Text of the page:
Here is an easy recipe that makes muffins much better than store-bought and is also a good way to use your extra sourdough. I found this recipe on a website called ‘The Fresh Loaf’ and tweaked a few of the details based on my experience. There is some amount of planning ahead needed as you have to start the night before, but it is definitely worth it.
Stir milk and sourdough starter together in a large bowl until mostly smooth. Mix in flour. Cover bowl and leave to ferment at room temperature, 8 hours to overnight.
Add sugar, baking soda, and salt to the preferment, stirring just enough to incorporate. Turn dough out onto a lightly floured work surface. Knead for 4 to 5 minutes, adding as much of the 1/2 cup flour as needed to make the dough workable.
Use a rolling pin to flatten dough to an even 1/2-inch thickness. Cut into 4-inch rounds using a clean tuna can or biscuit cutter; keep edges well floured to avoid sticking.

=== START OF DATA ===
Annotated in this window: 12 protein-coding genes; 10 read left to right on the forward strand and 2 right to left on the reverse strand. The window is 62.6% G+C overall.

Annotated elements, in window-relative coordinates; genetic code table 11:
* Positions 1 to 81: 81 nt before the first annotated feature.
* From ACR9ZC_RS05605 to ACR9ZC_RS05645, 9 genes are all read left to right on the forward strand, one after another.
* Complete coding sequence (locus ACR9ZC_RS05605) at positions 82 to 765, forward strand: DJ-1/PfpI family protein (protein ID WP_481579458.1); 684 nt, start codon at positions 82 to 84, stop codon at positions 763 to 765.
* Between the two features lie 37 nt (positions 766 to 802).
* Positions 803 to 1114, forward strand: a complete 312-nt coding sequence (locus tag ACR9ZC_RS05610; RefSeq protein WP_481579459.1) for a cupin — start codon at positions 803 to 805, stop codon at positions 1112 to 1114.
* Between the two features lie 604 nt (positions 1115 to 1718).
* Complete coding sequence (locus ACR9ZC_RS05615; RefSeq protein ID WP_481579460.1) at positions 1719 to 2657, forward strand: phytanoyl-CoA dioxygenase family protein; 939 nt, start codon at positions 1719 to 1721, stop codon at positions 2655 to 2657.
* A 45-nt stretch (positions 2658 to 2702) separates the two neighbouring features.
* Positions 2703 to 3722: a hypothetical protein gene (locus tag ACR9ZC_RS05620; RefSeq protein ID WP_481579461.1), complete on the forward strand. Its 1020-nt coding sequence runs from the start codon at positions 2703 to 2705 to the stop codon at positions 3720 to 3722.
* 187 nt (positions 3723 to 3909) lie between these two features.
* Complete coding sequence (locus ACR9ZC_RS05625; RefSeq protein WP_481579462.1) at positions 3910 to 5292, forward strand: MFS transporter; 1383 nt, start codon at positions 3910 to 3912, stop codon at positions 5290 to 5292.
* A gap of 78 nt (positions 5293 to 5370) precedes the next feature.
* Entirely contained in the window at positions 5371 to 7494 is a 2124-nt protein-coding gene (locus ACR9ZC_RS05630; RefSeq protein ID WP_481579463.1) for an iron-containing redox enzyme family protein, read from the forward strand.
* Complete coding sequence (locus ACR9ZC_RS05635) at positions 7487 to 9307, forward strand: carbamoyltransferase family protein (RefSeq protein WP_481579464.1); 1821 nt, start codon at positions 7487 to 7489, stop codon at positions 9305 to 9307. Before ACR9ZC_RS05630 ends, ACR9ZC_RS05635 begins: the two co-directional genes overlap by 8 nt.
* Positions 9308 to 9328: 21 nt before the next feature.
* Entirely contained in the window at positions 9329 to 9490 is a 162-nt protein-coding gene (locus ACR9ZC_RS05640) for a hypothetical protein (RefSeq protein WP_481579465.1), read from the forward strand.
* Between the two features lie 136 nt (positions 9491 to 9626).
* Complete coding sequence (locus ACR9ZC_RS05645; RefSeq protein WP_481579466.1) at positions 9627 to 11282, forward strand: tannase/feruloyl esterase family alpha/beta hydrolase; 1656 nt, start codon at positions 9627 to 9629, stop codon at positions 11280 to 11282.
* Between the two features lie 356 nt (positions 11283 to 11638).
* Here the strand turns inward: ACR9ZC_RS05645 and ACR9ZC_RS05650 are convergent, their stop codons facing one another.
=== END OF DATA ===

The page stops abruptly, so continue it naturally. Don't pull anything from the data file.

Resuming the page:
Sprinkle a thin layer of cornmeal over a sheet of waxed paper. Arrange cut-outs over the cornmeal. Sprinkle a thin layer over the dough. Let rest for 45 minutes.
Heat a griddle or cast iron skillet over medium-low heat. Cook English muffins until lightly browned, 5 to 6 minutes. Cool on a wire rack.
Per Serving: 152 calories; protein 4.9g; carbohydrates 30.4g; fat 0.9g; cholesterol 2mg; sodium 255.7mg.
The best flavour of the flour can make a real deal to your bread. Different makers do vary. Great taste or Canadian flours, which are naturally higher in gluten, may give you a better rise than standard bread flours – especially if you’re make wholemeal bread , which not always getting bigger as well as clear bread.
To make this in a dough , add all the ingredients to your breadmaker and follow the makers instructions.
A bread first rising can be make in the fridge overnight . This slows down the time it takes to rise to double its size, giving it a deeper flavour. It’s also a great timesaver , as you can work it night before , then finish it off the next day.